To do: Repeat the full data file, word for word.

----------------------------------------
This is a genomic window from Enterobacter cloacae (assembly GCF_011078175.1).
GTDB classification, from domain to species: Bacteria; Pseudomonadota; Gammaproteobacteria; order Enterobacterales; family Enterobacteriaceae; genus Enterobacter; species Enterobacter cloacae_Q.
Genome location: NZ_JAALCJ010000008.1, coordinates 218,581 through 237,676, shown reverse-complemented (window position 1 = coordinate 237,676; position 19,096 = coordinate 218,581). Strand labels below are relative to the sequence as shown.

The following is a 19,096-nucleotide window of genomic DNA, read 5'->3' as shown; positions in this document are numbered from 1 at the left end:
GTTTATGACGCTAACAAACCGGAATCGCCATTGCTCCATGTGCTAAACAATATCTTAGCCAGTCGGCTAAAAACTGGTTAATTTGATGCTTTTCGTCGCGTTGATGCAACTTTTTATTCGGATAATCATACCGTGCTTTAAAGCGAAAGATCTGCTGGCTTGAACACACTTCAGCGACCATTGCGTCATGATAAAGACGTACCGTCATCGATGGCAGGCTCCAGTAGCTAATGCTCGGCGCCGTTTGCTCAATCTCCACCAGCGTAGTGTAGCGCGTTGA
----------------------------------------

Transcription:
This is a genomic window from Enterobacter cloacae (assembly GCF_011078175.1).
GTDB classification, from domain to species: Bacteria; Pseudomonadota; Gammaproteobacteria; order Enterobacterales; family Enterobacteriaceae; genus Enterobacter; species Enterobacter cloacae_Q.
Genome location: NZ_JAALCJ010000008.1, coordinates 218,581 through 237,676, shown reverse-complemented (window position 1 = coordinate 237,676; position 19,096 = coordinate 218,581). Strand labels below are relative to the sequence as shown.

The following is a 19,096-nucleotide window of genomic DNA, read 5'->3' as shown; positions in this document are numbered from 1 at the left end:
GTTTATGACGCTAACAAACCGGAATCGCCATTGCTCCATGTGCTAAACAATATCTTAGCCAGTCGGCTAAAAACTGGTTAATTTGATGCTTTTCGTCGCGTTGATGCAACTTTTTATTCGGATAATCATACCGTGCTTTAAAGCGAAAGATCTGCTGGCTTGAACACACTTCAGCGACCATTGCGTCATGATAAAGACGTACCGTCATCGATGGCAGGCTCCAGTAGCTAATGCTCGGCGCCGTTTGCTCAATCTCCACCAGCGTAGTGTAGCGCGTTGA